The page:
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Old 12-28-2009, 12:44 AM   #11 (permalink)
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In crosswinds, I think the odds are that a belly pan would show slightly more improvement relative to skirts. But aero on anything but pure shapes is full of surprises.

"Anyone who has ever ridden a racing bike (or even done hiking) knows this: if the wind is at your back, it's a gift. If you are headed into the wind or blown sideways by it, it's a drag... literally.

Now, maybe if our cars had adjustable sails... "

Most rigid-wing land sailers don't adjust for wind direction, they just work. Life is different in an airfol than a human body.

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Old 12-31-2009, 01:40 PM   #12 (permalink)
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Epa

In the late 1970s the EPA published a table showing the effect of an 18-mph wind as a tailwind,crosswind,and tailwind.
I've meant to post it.I do think the data is in the seminars though.
SAE criteria for coastdown tests limit crosswind testing to fairly low windspeed because of the difficulty of reducing the data.
If memory serves me,if any run has a standard deviation of 2 % or greater ( and crosswind will effect this ),that data must be discarded.They're very stringent.
Dead flat course and zero wind is almost absolutely necessary when you see the mathematics necessary to compensate for more than one variable.
If you've got no plans for the rest of your life,then I'd say go for it.
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Old 03-10-2010, 12:22 AM   #13 (permalink)
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Question Stability in Cross Wind

I am drawing up "boat tail" plans for my new project car 96 Geo Metro.
I am concerned about the side area increase by elongating the rear.
Can someone who drives a "boat tail" comment on the stability or instability feeling while driving in cross wind?
Thanks
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Old 03-10-2010, 12:27 AM   #14 (permalink)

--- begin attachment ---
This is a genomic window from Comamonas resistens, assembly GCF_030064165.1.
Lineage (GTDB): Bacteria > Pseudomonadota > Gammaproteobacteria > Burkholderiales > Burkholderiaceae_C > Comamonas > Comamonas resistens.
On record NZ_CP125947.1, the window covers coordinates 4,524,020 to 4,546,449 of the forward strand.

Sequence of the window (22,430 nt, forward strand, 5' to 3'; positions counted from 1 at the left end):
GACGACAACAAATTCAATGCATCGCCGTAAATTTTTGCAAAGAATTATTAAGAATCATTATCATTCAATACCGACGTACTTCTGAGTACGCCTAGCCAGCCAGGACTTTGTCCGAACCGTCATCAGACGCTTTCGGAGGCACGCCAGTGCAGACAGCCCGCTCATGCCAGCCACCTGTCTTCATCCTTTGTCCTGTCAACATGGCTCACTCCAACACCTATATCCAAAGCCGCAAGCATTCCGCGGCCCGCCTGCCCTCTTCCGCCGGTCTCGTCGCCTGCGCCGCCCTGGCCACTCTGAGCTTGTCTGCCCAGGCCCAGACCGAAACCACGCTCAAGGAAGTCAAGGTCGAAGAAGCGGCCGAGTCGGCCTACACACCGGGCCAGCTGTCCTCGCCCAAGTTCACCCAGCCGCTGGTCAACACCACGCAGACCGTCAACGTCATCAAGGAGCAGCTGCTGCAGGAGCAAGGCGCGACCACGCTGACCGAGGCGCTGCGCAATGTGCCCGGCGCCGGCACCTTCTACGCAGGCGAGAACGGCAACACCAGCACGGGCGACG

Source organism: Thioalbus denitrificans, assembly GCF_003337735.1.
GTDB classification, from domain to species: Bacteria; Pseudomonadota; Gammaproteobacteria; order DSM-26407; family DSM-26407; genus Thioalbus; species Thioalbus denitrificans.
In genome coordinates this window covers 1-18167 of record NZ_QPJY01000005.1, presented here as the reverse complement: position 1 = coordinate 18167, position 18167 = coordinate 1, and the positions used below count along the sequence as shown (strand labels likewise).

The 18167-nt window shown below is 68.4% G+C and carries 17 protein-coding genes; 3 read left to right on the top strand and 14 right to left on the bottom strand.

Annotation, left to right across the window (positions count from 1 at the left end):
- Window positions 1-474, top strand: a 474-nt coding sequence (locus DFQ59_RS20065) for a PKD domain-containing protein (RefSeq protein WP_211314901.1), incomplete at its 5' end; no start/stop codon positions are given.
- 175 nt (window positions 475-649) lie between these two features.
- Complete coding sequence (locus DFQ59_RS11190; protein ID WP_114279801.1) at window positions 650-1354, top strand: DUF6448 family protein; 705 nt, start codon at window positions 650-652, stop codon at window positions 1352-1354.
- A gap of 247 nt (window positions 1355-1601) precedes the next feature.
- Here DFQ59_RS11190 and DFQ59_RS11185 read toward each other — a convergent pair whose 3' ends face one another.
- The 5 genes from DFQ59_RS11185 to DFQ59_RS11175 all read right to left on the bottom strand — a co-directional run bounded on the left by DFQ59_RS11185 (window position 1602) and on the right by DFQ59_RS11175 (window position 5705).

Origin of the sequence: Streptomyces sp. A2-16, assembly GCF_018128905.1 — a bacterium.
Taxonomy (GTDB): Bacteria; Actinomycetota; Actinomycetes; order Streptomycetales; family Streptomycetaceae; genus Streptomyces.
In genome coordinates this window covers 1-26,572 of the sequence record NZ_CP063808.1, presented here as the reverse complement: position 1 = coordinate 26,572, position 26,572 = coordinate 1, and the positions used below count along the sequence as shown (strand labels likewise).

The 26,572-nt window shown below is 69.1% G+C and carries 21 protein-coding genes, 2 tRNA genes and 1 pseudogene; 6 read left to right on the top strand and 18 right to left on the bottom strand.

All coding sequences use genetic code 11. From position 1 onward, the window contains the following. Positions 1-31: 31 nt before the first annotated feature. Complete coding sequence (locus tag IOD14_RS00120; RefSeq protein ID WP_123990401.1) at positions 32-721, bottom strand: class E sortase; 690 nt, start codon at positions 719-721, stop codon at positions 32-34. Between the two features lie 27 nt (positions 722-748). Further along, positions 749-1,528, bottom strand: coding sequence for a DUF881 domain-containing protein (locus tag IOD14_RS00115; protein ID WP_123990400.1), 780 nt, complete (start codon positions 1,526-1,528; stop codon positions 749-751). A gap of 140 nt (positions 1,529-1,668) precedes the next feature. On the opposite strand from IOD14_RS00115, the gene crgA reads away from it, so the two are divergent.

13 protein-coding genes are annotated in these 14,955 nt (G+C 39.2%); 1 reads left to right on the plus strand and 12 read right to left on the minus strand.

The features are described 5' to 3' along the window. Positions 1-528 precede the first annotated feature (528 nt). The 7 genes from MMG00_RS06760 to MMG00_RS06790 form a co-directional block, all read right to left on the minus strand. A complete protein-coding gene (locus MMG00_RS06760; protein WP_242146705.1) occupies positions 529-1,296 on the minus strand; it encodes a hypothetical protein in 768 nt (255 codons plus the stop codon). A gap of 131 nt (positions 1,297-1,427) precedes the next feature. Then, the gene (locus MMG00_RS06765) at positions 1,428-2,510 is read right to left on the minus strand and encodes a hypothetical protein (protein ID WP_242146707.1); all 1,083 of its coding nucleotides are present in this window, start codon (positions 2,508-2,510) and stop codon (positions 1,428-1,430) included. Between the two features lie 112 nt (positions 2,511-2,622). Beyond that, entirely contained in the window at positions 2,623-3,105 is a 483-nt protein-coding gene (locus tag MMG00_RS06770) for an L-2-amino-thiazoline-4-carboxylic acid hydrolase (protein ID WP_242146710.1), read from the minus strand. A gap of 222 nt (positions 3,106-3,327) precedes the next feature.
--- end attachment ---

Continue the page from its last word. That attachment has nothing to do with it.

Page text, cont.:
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If it's properly boattailed, the side area doesn't necessarily increase. Depends on speed vs windspeed and angle, but plan for the most common condition in your area.

Here's how I visualize it (with sort of off-the-cuff numbers): Look at the vehicle from the front, offset at, oh, 10 degrees. That is what the x-wind sees (pic 1):







Looks like proper tapering in plan view added exactly ZERO to yawed "frontal" area and thus shouldn't adversely effect stability.

Perhaps this is 5 degrees yaw?



Perhaps this is why outside mirrors don't hurt drag much in the real world? (not adding much "frontal area" at all)
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Old 03-10-2010, 06:55 AM   #15 (permalink)
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My car is a little more sensitive to crosswinds than before the boattail was installed, but nowhere near as sensitive as my old VW bug used to be.
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Old 03-10-2010, 06:08 PM   #16 (permalink)
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comment

Quote:
Originally Posted by stretch-hyper-commuter View Post
I am drawing up "boat tail" plans for my new project car 96 Geo Metro.
I am concerned about the side area increase by elongating the rear.
Can someone who drives a "boat tail" comment on the stability or instability feeling while driving in cross wind?
Thanks
My VW bus saw nothing funny.The CRX is rock solid.The T-100 is rock solid,and the full boat tail trailer pulled with no surprises in 15-mph crosswinds.
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Old 03-10-2010, 06:12 PM   #17 (permalink)
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3-wheeler

Quote:
Originally Posted by Frank Lee View Post
If it's properly boattailed, the side area doesn't necessarily increase. Depends on speed vs windspeed and angle, but plan for the most common condition in your area.

Here's how I visualize it (with sort of off-the-cuff numbers): Look at the vehicle from the front, offset at, oh, 10 degrees. That is what the x-wind sees (pic 1):







Looks like proper tapering in plan view added exactly ZERO to yawed "frontal" area and thus shouldn't adversely effect stability.

Perhaps this is 5 degrees yaw?



Perhaps this is why outside mirrors don't hurt drag much in the real world? (not adding much "frontal area" at all)
Frank,I just wanted to thank you for the pics of the red 3-wheeler.That vehicle should be in a thread by itself.It's aft-body looks dead on! Thanks mucho!
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Old 03-12-2010, 10:08 PM   #18 (permalink)
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I heart that trike but unfortunately have zero info on it- just those three pics.
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Old 03-27-2010, 12:31 AM   #19 (permalink)
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Crosswinds are almost always mor

I came across this link yesterday that illustrates crosswinds effect on mileage quite well. I'm guessing the hit would be even greater on a larger car with a worse Cd.
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Old 03-27-2010, 01:29 AM   #20 (permalink)
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Crabbing the whole car into the wind is an interesting concept, but I have to wonder if it would lead to more accidents- would crabbing down the road disorient drivers?

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